Mom protests DWI plea deal

06/17/2010 12:00 AM |


Picketing outside the Suffolk County criminal courthouse Monday, Dorothy Marino said a six-month jail sentence was too light for the woman who hit and killed her son while driving drunk.

The mother of the 15-year-old boy who was killed by a drunk driver in Hampton Bays last summer is protesting the plea bargain that has been offered to the Mattituck woman who struck her son.

Picketing outside the Suffolk County criminal courthouse on Monday, Dorothy Marino, mother of victim Joseph Marino, said the six-month jail sentence proposed for Caroline Goss in exchange for her guilty plea is too light.

Ms. Goss has admitted driving drunk and hitting the teenager. The district attorney’s office has said a reconstruction of the accident shows Joseph veered into the road just before he was hit.

“We felt like they were basically blaming the victim,” Ms. Marino said of the Suffolk County District Attorney’s office, which offered the plea bargain.

Ms. Goss, 34, was expected to be sentenced today, Thursday, after pleading guilty to a felony count of second-degree vehicular manslaughter, driving while intoxicated as a misdemeanor, endangering the welfare of a child and carrying an open container of alcohol in the vehicle, according to Robert Clifford, a spokesman for District Attorney Thomas Spota.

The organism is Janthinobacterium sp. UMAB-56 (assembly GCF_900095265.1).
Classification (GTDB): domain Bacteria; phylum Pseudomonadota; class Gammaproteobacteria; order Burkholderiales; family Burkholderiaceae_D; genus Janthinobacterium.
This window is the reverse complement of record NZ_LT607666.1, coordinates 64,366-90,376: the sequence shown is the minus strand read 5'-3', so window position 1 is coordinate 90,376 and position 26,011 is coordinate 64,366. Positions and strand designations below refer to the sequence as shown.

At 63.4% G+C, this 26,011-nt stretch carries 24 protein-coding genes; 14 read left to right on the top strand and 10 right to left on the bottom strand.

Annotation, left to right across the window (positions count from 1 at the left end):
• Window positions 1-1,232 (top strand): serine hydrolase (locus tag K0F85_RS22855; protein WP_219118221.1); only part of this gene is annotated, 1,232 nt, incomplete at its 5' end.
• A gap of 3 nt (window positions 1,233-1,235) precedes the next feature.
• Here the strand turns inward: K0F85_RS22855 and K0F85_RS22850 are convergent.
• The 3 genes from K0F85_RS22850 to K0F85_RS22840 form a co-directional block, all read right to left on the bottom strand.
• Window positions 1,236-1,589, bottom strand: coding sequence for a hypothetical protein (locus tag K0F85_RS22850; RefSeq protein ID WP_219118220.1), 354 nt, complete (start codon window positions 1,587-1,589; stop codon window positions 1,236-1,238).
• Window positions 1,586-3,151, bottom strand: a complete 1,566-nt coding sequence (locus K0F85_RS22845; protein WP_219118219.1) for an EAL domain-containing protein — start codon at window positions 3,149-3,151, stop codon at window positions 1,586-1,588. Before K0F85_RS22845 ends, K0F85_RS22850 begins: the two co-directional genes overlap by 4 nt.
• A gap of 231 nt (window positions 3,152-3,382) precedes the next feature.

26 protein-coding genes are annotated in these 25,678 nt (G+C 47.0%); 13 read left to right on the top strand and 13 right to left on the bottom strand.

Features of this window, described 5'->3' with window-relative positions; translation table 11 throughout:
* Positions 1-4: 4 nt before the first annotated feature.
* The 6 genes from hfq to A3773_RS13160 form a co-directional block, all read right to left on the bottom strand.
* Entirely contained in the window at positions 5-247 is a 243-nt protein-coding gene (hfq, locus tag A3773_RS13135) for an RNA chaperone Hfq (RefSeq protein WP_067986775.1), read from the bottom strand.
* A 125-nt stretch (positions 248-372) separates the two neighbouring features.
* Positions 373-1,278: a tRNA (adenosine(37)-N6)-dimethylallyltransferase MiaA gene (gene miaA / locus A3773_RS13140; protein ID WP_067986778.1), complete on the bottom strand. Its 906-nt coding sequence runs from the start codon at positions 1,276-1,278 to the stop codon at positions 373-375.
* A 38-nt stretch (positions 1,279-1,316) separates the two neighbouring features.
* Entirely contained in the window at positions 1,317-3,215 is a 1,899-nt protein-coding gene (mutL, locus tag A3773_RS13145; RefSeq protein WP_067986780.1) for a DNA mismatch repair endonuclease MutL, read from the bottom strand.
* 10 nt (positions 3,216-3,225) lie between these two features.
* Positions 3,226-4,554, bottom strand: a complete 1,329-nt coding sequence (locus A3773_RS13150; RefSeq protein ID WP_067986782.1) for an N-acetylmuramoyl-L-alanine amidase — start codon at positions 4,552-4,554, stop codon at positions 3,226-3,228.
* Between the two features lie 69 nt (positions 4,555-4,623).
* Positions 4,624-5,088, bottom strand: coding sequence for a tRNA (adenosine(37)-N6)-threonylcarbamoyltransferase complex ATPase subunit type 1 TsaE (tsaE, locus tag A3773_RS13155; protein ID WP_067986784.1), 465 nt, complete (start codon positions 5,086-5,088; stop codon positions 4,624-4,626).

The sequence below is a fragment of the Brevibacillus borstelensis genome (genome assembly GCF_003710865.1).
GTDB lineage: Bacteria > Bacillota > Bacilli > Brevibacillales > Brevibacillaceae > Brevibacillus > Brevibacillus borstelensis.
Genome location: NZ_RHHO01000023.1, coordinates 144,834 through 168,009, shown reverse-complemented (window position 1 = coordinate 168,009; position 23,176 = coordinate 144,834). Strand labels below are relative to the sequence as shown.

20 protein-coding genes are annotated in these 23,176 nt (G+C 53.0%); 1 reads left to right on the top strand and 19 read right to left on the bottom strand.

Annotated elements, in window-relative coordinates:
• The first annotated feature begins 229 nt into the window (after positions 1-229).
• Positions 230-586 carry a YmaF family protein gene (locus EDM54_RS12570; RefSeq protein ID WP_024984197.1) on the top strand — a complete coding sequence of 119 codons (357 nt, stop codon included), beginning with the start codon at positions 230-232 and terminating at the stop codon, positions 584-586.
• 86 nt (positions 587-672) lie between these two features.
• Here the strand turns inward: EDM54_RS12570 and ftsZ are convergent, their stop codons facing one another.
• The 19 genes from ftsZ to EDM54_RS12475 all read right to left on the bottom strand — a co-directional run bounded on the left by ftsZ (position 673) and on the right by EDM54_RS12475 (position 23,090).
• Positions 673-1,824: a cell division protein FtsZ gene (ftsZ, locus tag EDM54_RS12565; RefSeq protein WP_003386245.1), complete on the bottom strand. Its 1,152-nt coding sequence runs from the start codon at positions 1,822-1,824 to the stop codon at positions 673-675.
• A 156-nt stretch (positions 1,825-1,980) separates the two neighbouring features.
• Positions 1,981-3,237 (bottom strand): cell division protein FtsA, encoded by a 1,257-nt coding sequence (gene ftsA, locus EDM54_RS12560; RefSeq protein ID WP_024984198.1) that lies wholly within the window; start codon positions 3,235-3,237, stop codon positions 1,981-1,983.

Mr. Clifford said that, given witness testimony, it would be difficult to convict Ms. Goss should the case go to trial. She will serve six months in jail and be subject to five years of probation and to “drug and alcohol conditions,” he said.

“This certain result, given the evidence, is preferable to any other,” he said.

Outside the courthouse, Ms. Marino wore a red T-shirt that read “Justice for Joe” and held photos of her son. She said about a dozen protesters had shown up Monday, many also chanting, “Justice for Joe.” They were not there when she was interviewed.

She argued that Justice Gary Weber, the judge overseeing the case, would create a dangerous precedent by sentencing Ms. Goss to six months in jail, paving the way for reduced sentences in other drunk-driving-related deaths.

“He’s sending the wrong message,” Ms. Marino said. “By giving her six months, you’re creating a trickle-down effect.”

She said she is also pursuing a wrongful death civil lawsuit against Ms. Goss.

Ms. Goss’ Mattituck attorney, Anthony Palumbo said the proposed sentence was a “just result.”

“It’s a horrible accident … [but] as lawyers, we need to take the emotion out of it and evaluate it from a legal standpoint,” he said.

He said the family will be making a victim-impact statement to the judge today and added that the sentencing had not been “set in stone.”

Ms. Goss was driving a 2001 Jeep Cherokee north on Ponquogue Avenue on Aug. 12, 2009, when she struck Joseph. She told police she had reached for her phone just a moment before.

Southampton Town Police said Ms. Goss had a blood-alcohol level of .13 and was driving with her then 6-year-old son in the front seat. Her son was not injured.

Police also reported discovering a cup containing an alcoholic beverage by the front seat and a half-full bottle of vanilla vodka in the back seat.

[email protected]